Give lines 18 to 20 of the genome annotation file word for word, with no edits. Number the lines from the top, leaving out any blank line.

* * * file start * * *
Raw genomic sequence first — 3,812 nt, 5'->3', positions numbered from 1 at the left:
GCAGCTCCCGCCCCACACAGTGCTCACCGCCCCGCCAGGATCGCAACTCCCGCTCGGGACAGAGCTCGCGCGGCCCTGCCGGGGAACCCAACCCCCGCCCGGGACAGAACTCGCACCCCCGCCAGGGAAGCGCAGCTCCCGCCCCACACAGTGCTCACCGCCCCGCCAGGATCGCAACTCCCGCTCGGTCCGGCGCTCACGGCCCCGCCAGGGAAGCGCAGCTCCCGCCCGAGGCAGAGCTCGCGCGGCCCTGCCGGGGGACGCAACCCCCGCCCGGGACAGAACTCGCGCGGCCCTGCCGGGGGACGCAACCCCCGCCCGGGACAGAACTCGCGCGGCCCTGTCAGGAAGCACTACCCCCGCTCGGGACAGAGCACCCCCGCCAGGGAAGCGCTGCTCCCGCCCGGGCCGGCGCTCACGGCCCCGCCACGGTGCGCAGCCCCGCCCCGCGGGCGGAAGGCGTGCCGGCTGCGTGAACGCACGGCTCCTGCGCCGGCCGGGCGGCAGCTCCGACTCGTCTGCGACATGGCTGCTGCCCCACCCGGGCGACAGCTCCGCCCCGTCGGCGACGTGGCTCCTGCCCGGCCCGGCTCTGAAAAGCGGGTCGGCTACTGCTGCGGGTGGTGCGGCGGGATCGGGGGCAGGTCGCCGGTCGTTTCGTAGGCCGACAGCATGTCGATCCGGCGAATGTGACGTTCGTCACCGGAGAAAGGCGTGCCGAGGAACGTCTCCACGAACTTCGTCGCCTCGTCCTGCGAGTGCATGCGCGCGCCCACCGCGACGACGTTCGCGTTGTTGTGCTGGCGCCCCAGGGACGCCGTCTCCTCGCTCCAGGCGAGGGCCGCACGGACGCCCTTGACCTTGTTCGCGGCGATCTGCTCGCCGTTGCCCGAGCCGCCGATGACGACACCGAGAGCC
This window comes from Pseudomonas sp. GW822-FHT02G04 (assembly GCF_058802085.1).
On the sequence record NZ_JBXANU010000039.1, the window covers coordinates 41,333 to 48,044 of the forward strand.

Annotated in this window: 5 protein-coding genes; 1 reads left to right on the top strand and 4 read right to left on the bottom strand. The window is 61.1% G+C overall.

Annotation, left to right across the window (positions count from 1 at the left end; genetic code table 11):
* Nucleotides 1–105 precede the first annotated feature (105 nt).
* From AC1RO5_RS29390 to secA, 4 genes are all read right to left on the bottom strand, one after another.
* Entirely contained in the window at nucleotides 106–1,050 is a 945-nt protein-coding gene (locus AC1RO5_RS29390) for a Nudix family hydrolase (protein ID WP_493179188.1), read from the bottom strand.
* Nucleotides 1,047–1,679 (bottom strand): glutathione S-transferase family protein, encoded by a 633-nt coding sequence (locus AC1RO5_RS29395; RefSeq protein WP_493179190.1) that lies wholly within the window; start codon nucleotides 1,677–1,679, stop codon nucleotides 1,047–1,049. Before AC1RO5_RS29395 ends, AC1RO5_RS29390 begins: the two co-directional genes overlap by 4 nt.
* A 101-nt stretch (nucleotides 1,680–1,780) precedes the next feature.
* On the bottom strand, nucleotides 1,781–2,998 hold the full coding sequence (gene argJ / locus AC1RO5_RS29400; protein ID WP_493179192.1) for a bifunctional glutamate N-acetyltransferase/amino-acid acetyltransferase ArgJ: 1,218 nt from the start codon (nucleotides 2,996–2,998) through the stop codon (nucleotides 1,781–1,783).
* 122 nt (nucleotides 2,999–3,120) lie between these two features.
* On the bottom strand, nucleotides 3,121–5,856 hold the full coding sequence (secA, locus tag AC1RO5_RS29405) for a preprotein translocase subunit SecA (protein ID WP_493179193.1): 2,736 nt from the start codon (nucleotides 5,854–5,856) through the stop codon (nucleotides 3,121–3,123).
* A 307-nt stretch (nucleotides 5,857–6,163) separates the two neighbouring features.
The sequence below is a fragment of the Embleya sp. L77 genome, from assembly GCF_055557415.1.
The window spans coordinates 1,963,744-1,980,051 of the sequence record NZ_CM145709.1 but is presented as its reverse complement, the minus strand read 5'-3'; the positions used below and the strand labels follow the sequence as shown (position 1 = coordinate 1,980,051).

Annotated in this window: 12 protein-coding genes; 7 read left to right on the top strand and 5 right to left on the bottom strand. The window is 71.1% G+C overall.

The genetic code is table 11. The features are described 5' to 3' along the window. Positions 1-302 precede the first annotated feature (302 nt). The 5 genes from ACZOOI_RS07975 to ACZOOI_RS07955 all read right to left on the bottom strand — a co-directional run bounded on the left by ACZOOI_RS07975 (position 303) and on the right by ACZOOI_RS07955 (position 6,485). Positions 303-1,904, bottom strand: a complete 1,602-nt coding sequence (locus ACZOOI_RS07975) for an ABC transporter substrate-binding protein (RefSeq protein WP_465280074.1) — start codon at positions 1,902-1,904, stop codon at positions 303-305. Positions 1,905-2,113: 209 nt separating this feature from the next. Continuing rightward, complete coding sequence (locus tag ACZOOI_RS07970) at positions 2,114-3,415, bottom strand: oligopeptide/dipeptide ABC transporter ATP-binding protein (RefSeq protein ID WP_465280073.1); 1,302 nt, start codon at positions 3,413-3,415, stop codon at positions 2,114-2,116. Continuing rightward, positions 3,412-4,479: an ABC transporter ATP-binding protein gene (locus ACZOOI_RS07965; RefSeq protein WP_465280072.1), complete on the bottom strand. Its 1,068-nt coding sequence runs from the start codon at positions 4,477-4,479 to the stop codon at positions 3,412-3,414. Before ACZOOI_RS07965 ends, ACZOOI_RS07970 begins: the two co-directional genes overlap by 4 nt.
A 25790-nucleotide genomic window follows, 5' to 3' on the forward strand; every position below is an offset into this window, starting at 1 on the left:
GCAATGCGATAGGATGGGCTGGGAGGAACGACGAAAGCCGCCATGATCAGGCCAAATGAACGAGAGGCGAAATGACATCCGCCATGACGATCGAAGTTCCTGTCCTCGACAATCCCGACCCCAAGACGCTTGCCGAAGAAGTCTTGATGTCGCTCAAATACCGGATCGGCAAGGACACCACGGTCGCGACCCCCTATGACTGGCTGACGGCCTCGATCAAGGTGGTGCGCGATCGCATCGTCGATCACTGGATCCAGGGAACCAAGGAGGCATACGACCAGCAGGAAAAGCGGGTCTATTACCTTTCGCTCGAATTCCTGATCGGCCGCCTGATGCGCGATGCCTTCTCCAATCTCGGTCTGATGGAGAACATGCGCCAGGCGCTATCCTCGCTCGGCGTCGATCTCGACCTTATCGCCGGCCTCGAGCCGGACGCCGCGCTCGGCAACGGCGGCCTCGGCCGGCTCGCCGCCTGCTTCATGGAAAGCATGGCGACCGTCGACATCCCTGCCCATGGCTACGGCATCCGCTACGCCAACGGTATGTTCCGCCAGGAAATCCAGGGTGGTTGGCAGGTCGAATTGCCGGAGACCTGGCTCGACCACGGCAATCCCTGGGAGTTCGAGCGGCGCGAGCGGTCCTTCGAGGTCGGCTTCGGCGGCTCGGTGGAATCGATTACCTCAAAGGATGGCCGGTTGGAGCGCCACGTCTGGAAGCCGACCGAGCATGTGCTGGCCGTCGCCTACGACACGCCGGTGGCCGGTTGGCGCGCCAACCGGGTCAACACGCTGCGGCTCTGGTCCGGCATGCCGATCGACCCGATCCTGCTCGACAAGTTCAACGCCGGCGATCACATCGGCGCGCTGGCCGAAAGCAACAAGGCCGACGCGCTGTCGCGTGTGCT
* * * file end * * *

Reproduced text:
Annotated in this window: 12 protein-coding genes; 7 read left to right on the top strand and 5 right to left on the bottom strand. The window is 71.1% G+C overall.

The genetic code is table 11. The features are described 5' to 3' along the window. Positions 1-302 precede the first annotated feature (302 nt). The 5 genes from ACZOOI_RS07975 to ACZOOI_RS07955 all read right to left on the bottom strand — a co-directional run bounded on the left by ACZOOI_RS07975 (position 303) and on the right by ACZOOI_RS07955 (position 6,485). Positions 303-1,904, bottom strand: a complete 1,602-nt coding sequence (locus ACZOOI_RS07975) for an ABC transporter substrate-binding protein (RefSeq protein WP_465280074.1) — start codon at positions 1,902-1,904, stop codon at positions 303-305. Positions 1,905-2,113: 209 nt separating this feature from the next. Continuing rightward, complete coding sequence (locus tag ACZOOI_RS07970) at positions 2,114-3,415, bottom strand: oligopeptide/dipeptide ABC transporter ATP-binding protein (RefSeq protein ID WP_465280073.1); 1,302 nt, start codon at positions 3,413-3,415, stop codon at positions 2,114-2,116. Continuing rightward, positions 3,412-4,479: an ABC transporter ATP-binding protein gene (locus ACZOOI_RS07965; RefSeq protein WP_465280072.1), complete on the bottom strand. Its 1,068-nt coding sequence runs from the start codon at positions 4,477-4,479 to the stop codon at positions 3,412-3,414. Before ACZOOI_RS07965 ends, ACZOOI_RS07970 begins: the two co-directional genes overlap by 4 nt.
A 25790-nucleotide genomic window follows, 5' to 3' on the forward strand; every position below is an offset into this window, starting at 1 on the left: